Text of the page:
Still we would all be better off without it.
And that is why Jewish organizations should stop feeding it. The efforts by Jewish organizations to shut down free debate on Israel by banning anti-Israel speakers, closing down organization that support the BDS movement, or getting state legislatures to penalize universities that support it, does nothing except fuel anti-semitism.
Yes, I understand that anti-semitism usually exists apart from anything Jews do. (I don’t think the people posting at Mondoweiss would dislike Jews any less if Israel returned to the pre-’67 borders tomorrow or disestablished itself as a state.) But I believe that some hostility to Jews is caused by banning free discussion of issues relating to Israel. The act of stifling, of smothering, free inquiry can and often does ignite resentment and often hate. The BDS movement, and its supporters, has as much right to propagate its views on campus as Hillel or the Young Republicans. What does it signify when the only issue on campus where the censors are out on force is Israel? When did AIPAC, AJC and the ADL get an “Israel exemption” added to the First Amendment?
The Jewish community needs to end its politics of suppression. We should be the last people burning books and ideas.
As for the anti-semites, they will always exist no matter what Israel or Jews do. Right now there don’t appear to be very many of them (in this country, at least). We should do all we can to keep their numbers small and their impact nil.
If I avoid reading Mondoweiss, I’d hardly know they exist at all. But still, why give these people fuel?

An Alternative Model for Pro-Israel Liberals. By Evelyn Gordon.

An Alternative Model for Pro-Israel Liberals. By Evelyn Gordon. Commentary, March 28, 2014.

“J-Streetophobia” and Shutting Down the Debate. By Tom Wilson.

“J-Streetophobia” and Shutting Down the Debate. By Tom Wilson. Commentary, March 28, 2014.

How Do You Solve a Problem Like J Street? By Tom Wilson. Commentary, February 19, 2014.

Review: “The J Street Challenge.” By Jeff Dunetz. Truth Revolt, March 3, 2014.

J-Streetophobia, and the U.S. Jewish right’s hatred for American Jews. By Bradley Burston. Haaretz, March 25, 2014.

Philadelphia Feud Erupts Over Federation Embrace of Anti-J Street Film. By Nathan Guttman. The Jewish Daily Forward, March 26, 2014.

Anti-J Street documentary screened in Philadelphia. Israel Matzav, March 28, 2014.

J Street’s hypocrisy must be exposed. By Alan Dershowitz. Haaretz, March 27, 2014. Also at Elder of Ziyon.

Jews boo Dershowitz. By Stu Bykofsky. Philadelphia Daily News, March 30, 2014.

Lies, Damn Lies, and J Street. By Janet Tassel, NJBR, March 16, 2014.

The J Street Challenge: The Seductive Allure of Peace in Our Time. Florida premiere trailer. Video. The J Street Challenge. YouTube. Vimeo.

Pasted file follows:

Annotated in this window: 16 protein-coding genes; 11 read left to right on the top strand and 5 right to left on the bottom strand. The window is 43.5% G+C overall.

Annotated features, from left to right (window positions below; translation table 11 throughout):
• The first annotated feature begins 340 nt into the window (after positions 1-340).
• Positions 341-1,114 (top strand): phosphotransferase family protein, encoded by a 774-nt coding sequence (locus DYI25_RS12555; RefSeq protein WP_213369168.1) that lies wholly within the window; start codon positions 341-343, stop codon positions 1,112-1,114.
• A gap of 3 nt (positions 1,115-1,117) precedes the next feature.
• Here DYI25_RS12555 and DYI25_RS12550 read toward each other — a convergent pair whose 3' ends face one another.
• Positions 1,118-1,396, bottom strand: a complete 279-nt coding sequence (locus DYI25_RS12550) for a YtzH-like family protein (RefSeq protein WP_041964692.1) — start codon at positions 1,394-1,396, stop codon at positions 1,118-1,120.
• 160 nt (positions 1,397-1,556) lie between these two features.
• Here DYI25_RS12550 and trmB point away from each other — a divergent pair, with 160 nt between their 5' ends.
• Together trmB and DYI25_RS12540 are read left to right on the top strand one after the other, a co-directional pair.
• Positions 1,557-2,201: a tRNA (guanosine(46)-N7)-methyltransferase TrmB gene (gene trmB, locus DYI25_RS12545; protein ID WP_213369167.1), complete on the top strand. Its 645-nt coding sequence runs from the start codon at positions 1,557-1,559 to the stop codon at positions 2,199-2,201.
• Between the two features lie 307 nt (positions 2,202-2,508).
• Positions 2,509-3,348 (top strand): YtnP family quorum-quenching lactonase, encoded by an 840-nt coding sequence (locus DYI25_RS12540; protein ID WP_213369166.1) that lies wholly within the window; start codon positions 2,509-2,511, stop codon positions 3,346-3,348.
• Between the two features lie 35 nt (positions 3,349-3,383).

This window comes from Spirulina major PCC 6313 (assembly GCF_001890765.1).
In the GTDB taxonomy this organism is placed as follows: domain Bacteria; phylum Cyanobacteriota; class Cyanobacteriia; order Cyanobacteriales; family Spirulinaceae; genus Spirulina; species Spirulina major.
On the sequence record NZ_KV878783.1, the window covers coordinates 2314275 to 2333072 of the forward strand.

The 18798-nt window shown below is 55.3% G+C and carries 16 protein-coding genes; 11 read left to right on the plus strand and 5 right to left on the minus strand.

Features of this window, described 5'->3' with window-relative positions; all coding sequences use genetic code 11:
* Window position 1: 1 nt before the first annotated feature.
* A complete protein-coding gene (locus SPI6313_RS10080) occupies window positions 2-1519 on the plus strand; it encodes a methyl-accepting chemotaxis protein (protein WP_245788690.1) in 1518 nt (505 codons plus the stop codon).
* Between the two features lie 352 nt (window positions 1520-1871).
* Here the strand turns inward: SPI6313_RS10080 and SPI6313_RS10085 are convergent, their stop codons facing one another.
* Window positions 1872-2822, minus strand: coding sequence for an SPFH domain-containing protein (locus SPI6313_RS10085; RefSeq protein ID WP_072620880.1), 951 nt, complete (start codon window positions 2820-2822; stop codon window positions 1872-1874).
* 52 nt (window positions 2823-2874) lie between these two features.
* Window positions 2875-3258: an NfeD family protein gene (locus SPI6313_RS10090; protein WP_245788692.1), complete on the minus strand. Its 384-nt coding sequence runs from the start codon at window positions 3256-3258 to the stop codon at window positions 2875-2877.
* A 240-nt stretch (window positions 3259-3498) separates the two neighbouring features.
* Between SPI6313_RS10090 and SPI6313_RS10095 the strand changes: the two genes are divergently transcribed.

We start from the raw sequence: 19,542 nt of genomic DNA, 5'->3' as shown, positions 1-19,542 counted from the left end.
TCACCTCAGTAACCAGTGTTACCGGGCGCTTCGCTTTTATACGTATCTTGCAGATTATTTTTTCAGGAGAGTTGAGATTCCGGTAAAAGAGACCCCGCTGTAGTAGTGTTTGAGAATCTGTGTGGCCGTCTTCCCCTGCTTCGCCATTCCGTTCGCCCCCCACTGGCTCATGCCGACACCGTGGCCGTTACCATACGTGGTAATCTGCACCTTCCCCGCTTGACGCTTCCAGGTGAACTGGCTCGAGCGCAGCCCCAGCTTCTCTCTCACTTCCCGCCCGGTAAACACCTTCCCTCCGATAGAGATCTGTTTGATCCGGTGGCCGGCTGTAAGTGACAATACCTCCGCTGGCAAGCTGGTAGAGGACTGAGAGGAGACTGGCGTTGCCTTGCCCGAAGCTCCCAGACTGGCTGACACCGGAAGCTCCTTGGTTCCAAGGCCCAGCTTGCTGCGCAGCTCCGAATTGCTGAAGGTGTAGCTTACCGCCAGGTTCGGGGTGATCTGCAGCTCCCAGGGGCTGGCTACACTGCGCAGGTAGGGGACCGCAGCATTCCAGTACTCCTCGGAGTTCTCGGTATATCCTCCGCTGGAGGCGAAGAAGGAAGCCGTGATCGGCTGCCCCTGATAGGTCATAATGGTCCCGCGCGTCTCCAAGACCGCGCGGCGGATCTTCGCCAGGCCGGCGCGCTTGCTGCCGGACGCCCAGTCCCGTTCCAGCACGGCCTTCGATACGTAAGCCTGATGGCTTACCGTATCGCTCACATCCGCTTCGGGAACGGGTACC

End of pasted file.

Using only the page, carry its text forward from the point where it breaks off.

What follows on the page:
Mona Eltahawy’s opening remarks at J Street 2011. Video. ScarceMedia, February 27, 2011. YouTube.

America’s Useful Idiots. By Steve McCann.

America’s Useful Idiots. By Steve McCann. American Thinker, May 1, 2012.

Useful idiots, then and now. By Jeff Jacoby. Boston Globe, March 13, 2013.

“Useful Idiots.” By Thomas Sowell., August 31, 2000.

Useful idiot. Urban Dictionary.

Useful idiot. Wikipedia.

The Poor Palestinians. By Ted Belman.

The Poor Palestinians. By Ted Belman. American Thinker, February 12, 2012.

Condoleezza Rice Blasts Obama on Weakness and Lack of Leadership. By Stephen F. Hayes.

Condi Rice Blasts Obama on Weakness, Leadership. By Stephen F. Hayes. The Weekly Standard, March 27, 2014.

Condoleezza Rice blames Obama for “vacuum” that’s led to Putin. By Stephen Dinan. Washington Times, March 27, 2014.

Condi Rice lectures on war “weariness.” By Steve Benen. MSNBC, March 28, 2014.

The Fundamental Transformation of the Nation Rolls On. By Monica Crowley., February 25, 2014.

Why did Condi Rice blast Obama’s leadership “vacuum” now? Video. On the Record with Greta Van Susteren. Fox News, March 28, 2014. YouTube. Also at GretaWire.


“Right now, there’s a vacuum,” she told a crowd of more than two thousand attending the National Republican Congressional Committee’s annual dinner last night in Washington, D.C. “There’s a vacuum because we’ve decided to lower our voice. We’ve decided to step back. We’ve decided that if we step back and lower our voice, others will lead, other things will fill that vacuum.” Citing Bashar al Assad’s slaughter in Syria, Vladimir Putin’s aggression in Ukraine, al Qaeda’s triumphant return to Fallujah, Iraq, and China’s nationalist fervor, she concluded: “When America steps back and there is a vacuum, trouble will fill that vacuum.”